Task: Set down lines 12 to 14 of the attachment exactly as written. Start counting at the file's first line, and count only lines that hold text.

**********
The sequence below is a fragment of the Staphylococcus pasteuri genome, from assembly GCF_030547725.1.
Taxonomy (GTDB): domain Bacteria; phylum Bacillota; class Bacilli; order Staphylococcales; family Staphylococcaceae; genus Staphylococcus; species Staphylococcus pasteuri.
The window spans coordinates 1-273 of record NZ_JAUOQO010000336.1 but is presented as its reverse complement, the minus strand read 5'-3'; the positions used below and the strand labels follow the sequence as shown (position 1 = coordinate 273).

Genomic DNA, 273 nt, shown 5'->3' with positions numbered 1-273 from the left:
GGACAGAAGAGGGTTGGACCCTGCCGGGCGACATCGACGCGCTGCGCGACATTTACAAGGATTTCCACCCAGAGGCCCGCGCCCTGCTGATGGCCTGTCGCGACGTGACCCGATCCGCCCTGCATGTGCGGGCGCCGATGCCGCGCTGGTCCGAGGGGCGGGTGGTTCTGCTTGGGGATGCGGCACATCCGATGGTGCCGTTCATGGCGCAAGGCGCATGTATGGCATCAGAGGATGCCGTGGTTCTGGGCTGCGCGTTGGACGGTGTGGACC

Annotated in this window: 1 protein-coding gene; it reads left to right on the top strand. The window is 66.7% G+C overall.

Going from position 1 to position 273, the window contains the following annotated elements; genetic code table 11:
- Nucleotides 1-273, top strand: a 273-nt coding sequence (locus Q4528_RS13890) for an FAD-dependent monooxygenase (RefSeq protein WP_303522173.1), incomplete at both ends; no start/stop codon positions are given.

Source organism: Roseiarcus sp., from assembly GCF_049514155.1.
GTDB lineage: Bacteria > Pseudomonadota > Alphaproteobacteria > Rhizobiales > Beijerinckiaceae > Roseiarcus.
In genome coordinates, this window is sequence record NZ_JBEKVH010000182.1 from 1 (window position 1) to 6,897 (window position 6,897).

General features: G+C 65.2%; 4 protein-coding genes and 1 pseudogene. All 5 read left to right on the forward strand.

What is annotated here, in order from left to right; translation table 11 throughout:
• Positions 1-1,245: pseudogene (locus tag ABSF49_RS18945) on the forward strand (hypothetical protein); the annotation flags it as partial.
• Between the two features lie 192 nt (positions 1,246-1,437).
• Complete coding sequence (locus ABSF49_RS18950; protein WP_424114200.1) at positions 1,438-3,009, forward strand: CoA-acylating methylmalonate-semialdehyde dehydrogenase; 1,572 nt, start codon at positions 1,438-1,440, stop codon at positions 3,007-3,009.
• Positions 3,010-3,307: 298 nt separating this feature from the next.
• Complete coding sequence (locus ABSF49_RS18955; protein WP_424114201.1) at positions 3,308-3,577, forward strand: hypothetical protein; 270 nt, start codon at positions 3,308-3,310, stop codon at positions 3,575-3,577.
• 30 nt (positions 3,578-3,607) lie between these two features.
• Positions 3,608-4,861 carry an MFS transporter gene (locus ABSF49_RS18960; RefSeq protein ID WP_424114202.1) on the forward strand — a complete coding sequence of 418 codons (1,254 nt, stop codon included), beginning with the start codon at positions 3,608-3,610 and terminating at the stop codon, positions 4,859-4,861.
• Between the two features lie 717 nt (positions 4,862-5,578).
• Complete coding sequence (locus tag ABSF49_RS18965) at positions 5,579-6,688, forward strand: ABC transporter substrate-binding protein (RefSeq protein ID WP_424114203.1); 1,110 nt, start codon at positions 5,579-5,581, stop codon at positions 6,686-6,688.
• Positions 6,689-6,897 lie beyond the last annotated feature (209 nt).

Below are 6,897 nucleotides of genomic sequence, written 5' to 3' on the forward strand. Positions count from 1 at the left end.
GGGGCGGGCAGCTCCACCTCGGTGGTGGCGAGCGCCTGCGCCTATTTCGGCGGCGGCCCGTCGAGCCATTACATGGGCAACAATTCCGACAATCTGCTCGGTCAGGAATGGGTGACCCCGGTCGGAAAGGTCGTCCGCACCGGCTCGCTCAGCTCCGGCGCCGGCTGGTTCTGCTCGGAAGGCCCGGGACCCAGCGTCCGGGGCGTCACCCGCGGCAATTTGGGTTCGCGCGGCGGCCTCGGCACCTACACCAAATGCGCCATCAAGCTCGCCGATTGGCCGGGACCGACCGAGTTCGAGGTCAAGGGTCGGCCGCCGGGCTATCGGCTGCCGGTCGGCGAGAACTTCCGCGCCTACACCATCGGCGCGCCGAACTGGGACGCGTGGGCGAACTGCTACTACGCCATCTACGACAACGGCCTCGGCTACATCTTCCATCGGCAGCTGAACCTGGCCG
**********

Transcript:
General features: G+C 65.2%; 4 protein-coding genes and 1 pseudogene. All 5 read left to right on the forward strand.

What is annotated here, in order from left to right; translation table 11 throughout:
• Positions 1-1,245: pseudogene (locus tag ABSF49_RS18945) on the forward strand (hypothetical protein); the annotation flags it as partial.